So, when you are trying to set up lights in Second Life, you have more to think about than you might have imagined. The position of the lights in relation to the prims that they are illuminating, and the size and shape of the prims that the light falls on, all have an impact on the final appearance of the lights.

In the next article in this series I will go back and write the post I originally intended, and give more of a basic introduction to lights.

Textures – A Few Quick Tips

Friday, November 20th, 2009

Some hints and tips that might make working with textures quicker and more efficient.

1. Instantly apply a texture

…without even opening the Build dialog! Simply drag a texture from your inventory onto the surface that you want to texture. The texture will instantly be applied to that face. Obviously this will only work on prims that you have modify permissions for.

2. Applying a texture to multiple faces

In the Build menu, tick ‘Select Texture’ as usual, and select the first face. Then hold down the Shift key and click on any other faces that you want to texture, even on completely different prims. Then apply the texture that you want, via the Texture tab. The texture will be applied to all the selected faces.

The only catch to this is that sometimes Second Life is a bit flaky about actually texturing all the selected faces, so don’t unselect straight away, and simply re-apply the texture if it doesn’t ‘take’ to all the faces.

3. Using the dropper

On the Texture tab, click the texture image to bring up the texture selection dialog. There is a small ‘dropper’ icon at the bottom of this. Click this icon, then click on any other prim face, and the texture from that face will be selected for the current face. This will only work to pick up textures that you have copy permissions for.

4. Choose between the texture selection dialog or your inventory

There are two ways to directly get a texture onto the texture tab (and hence on to the selected prim or face), either by dragging a texture from your inventory onto the texture image, or by clicking the texture image to call up the texture selection dialog.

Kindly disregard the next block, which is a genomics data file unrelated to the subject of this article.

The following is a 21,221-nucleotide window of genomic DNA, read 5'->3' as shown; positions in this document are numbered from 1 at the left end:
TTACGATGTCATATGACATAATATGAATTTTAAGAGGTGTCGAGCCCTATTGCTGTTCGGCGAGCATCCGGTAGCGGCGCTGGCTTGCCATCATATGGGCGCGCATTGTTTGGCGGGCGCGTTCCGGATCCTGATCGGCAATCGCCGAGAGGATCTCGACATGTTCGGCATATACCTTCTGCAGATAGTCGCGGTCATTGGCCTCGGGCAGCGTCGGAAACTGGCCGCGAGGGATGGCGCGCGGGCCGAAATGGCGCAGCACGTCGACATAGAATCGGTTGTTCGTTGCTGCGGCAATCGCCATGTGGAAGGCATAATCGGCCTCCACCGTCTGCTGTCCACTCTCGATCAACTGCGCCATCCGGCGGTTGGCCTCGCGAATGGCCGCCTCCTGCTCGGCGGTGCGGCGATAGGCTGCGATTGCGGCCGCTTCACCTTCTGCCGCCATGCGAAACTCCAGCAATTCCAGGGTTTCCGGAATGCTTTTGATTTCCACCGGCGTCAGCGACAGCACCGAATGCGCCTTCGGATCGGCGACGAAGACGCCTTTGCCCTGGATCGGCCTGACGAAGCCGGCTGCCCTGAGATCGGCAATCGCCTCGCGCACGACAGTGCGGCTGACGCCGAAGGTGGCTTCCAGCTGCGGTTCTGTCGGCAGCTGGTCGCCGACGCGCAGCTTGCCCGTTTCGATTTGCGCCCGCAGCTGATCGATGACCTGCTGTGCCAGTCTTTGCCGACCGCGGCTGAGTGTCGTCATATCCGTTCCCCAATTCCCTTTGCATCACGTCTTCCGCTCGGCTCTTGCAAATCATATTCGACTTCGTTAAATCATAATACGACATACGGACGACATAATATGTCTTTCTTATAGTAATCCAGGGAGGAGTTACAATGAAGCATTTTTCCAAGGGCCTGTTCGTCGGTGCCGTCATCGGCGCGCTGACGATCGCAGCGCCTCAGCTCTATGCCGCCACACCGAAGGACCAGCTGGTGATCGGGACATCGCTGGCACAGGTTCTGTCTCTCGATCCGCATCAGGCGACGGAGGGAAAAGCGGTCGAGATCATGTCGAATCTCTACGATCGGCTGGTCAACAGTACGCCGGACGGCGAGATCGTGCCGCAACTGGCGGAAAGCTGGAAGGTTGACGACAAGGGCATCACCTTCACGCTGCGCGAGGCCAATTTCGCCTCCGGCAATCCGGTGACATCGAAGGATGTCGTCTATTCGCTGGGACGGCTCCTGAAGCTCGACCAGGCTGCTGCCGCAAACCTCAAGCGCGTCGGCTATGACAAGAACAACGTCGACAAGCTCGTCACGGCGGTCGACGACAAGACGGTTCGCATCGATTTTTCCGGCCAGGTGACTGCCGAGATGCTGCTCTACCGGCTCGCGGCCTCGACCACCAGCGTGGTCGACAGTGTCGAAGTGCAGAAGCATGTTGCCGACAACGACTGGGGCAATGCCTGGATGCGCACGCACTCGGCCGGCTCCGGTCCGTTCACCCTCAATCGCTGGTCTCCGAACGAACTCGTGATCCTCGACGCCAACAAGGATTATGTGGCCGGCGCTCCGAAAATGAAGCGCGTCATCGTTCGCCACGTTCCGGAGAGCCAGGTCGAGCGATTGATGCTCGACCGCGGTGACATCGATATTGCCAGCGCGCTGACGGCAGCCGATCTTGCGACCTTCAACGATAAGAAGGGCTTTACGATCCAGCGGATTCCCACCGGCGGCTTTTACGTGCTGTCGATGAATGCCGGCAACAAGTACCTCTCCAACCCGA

Both have their pros and cons.

The Texture Selection dialog will search through your Inventory, and will only show you the textures or snapshots that you can apply as a texture. It will hide everything else, including textures that you cannot use (probably because you don’t have copy permissions for them). This is useful, but if you have an
inventory of any size it can take some time for the list of textures to fill up.

If you use your inventory instead, you don’t have this delay, but of course you will be shown everything, including textures/snapshots that you cannot actually use. If you try to drag these onto the texture image, the cursor will change to a ‘stop’ icon to show that you cannot use them.

5. Use the Library

Down at the bottom of your inventory is a folder called Library, which contains a default collection of stuff that Linden supplies to every avatar (they sometimes add to this collection, so it’s a good idea to take an occasional look here for new things). It includes a useful and varied collection of textures. Before you spend your hard-earned Linden Dollars buying a new texture, look here first, to see if there is already something which suits your needs.

6. Use the Library’s default transparent and media textures.

If you need a fully transparent texture, or a texture to display videos on (a subject which is beyond the scope of this blog entry), the Library has default textures for these (they are at the top of the Library ‘tree’, not in the Textures folder). The advantage to using these is that they are very likely to already be in the viewer’s cache, and hence won’t need to be downloaded, which means that they will rez much faster.

8. Use the bumpmaps and colors

I’ve mentioned this in a previous post, but it’s worth repeating: experiment with the bumpmaps option on the Texture tab. Using bumpmaps, and applying colors, can create good textures without making use of a texture image at all (simply change the default ‘plywood’ texture to ‘blank’), or can create useful variations of existing textures.

Also worth repeating is the example to illustrate this technique: